Learning not to be greedy
IT’S HARD NOT TO BE GREEDY WITH A SKIDDER like the Tigercat 632E. You’ve not only got that big grapple hanging off the boom, just waiting to be filled, you also have an abundance of power to lift and pull wood back to the skid.
Result? It’s easy to take too much wood on board and, if it isn’t held tightly in the grapple, then you’ll likely lose a few on the way.
That’s exactly what happened to me on my first drag. I was so impressed with how Rick was working the machine I just jumped in, boots and all.
Serves me right that I looked like a Jack-ass, spilling stems all over the place.
This is a machine that rewards measured and thoughtful operation. It was a real pleasure to see someone like Rick makes this machine sing. Once I relaxed and started to think more about what I was doing, instead of charging in, everything began to fall into place.
I suppose it threw me a bit when I found that the joystick steering was in the opposite hand from the machine I had been operating in the morning. Took a while to get used to that. I’ve driven other machines with joysticks, but very few skidders, and my brain still wants to go back to the old steering wheel method.
The joystick operation comes into its own when you start using the boom and grapple. It’s relatively the same as other skidders in the controls of the boom and grapple, which are on the right-hand side. The steering is on the left, so forward, reverse and neutral – that’s opposite to what I was driving in the morning on the Komatsu.
With the swivel seat, going forward was fine. I had more trouble when I turned around to face backwards and then using the joystick steering – mind over matter, I guess.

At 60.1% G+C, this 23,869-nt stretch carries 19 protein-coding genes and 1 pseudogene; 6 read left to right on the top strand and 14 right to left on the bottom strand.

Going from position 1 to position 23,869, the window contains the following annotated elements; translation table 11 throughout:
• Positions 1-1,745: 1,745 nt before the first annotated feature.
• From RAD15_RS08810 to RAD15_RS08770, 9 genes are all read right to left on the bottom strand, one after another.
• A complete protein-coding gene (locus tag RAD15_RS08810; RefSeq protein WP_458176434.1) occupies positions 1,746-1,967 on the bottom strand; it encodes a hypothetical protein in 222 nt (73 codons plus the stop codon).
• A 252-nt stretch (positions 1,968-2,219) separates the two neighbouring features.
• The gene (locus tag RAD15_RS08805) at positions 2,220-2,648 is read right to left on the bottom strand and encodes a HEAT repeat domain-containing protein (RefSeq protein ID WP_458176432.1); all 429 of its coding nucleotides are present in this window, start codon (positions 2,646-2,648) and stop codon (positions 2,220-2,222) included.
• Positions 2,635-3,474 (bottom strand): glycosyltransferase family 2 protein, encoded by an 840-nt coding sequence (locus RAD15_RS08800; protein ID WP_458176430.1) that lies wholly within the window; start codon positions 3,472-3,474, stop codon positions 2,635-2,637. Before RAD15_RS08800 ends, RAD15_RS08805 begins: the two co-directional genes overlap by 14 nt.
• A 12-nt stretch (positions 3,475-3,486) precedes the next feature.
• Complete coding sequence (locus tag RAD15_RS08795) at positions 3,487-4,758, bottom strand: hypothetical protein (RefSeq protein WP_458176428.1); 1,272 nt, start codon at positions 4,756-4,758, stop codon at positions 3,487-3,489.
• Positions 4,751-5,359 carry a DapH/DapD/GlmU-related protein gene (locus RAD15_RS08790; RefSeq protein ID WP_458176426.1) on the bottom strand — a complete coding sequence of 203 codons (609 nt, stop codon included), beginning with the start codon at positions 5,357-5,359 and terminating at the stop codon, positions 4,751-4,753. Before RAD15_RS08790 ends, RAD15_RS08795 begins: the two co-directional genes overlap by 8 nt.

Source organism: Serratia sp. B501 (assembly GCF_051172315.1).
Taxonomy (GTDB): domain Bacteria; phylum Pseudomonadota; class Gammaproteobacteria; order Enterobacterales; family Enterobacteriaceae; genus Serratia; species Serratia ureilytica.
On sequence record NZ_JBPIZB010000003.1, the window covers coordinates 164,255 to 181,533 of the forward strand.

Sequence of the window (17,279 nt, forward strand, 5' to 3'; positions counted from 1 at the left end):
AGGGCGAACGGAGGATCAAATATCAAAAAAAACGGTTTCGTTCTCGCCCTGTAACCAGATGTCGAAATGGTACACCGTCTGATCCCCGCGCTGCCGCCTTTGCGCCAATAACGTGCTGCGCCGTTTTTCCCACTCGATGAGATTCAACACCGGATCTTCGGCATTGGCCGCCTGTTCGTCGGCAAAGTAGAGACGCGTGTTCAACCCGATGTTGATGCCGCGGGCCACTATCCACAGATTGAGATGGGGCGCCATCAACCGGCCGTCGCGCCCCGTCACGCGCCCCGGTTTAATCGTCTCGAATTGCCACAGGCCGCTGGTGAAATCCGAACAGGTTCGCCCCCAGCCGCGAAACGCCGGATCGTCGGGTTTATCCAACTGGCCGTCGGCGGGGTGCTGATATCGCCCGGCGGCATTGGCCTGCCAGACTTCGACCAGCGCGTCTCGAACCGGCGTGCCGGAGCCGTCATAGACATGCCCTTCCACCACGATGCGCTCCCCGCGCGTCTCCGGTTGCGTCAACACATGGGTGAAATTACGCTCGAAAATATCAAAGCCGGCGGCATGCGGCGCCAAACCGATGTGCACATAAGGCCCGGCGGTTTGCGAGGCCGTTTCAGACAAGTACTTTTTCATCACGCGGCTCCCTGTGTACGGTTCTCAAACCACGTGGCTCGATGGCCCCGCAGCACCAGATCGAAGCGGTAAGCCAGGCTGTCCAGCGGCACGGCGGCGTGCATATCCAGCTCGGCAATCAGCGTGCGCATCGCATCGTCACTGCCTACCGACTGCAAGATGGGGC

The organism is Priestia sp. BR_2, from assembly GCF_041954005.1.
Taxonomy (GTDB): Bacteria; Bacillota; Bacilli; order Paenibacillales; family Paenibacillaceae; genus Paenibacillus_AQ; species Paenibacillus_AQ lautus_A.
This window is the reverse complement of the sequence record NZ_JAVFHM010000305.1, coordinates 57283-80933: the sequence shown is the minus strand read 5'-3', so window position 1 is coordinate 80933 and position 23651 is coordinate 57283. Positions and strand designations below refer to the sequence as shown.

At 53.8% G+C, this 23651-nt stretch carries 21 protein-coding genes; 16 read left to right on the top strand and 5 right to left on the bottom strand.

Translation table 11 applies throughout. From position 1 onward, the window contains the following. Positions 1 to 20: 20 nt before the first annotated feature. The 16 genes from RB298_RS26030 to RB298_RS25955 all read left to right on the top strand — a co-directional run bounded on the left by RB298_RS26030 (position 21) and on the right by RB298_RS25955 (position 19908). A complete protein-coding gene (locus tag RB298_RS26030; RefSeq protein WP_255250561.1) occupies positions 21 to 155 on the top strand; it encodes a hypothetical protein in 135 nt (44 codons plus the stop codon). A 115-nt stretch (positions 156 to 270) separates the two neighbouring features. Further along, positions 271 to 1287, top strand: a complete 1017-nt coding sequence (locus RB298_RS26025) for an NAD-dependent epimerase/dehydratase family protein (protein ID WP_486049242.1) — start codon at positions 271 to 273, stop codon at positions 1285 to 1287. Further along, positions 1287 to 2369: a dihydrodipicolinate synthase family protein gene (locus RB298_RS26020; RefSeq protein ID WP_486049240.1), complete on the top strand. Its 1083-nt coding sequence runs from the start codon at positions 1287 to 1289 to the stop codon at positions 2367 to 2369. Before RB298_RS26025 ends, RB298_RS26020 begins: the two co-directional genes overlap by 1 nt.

I’ve been on a few different skidders over the years and I would honestly say that the 632E has the best visibility when facing the grapple. I found that opened-up arch really good. Looking through to the boom attachments, the extra bits that they’ve taken out of the middle makes a hell of a difference. You can see down to where the end of the grapple tips are, so when you are grabbing wood you have better control because you can see what’s happening.
That grapple holds a lot of wood. On that first grab I just got greedy, took too much, and it took it all even though it required a little bit to lift. Ease the arch back and then work it around and suck it in, and you really can get hold of big loads.
But I agree with Rick about grabbing just enough and keeping the wood flowing – much more productive. Lifting the wood up is also necessary. You don’t want to be dragging too much on the ground. On some lifts I had a bit more lead in my logs, which restricted my lift. The last drag I got a little bit shorter and had a lot more lift so I could bring it in more. I noticed that I was able to drag the stems to the skid a lot quicker and easier.
The machine is so well balanced that I didn’t really notice the weight. Even though I had too much in the grapple on that first drag, the machine still pulled it but when I learned not to be so greedy I was able to move faster and with more ease.
Everything on that machine works a lot faster than you expect, including that grapple, which seems to have the same speed as a loader grapple. You can almost drop a log and grab another one in the same movement before you lose the whole lot. That’s down to the speed of the hydraulics, which is really impressive.
Once I got my mind around the joystick steering I was able to enjoy how easy it was to move such a big machine around the skid and put the stems right where I wanted them.
Other aspects I like are the quietness, outside and in the cab. You notice the hydraulics working more than the engine. And I’m impressed with that TurnAround seat – click it with your foot and around she goes. A really good feature.
It would have been nice to spend more time getting to know the 632E better than just this bit of speed dating.
Iron Tester, Stan Barlow.
Left both pics: New FPT engine in the 632E is smaller than competitor skidders, but delivers more peak power.
Right: The blade extensions were made in the Tigercat factory to suit New Zealand contractor demands.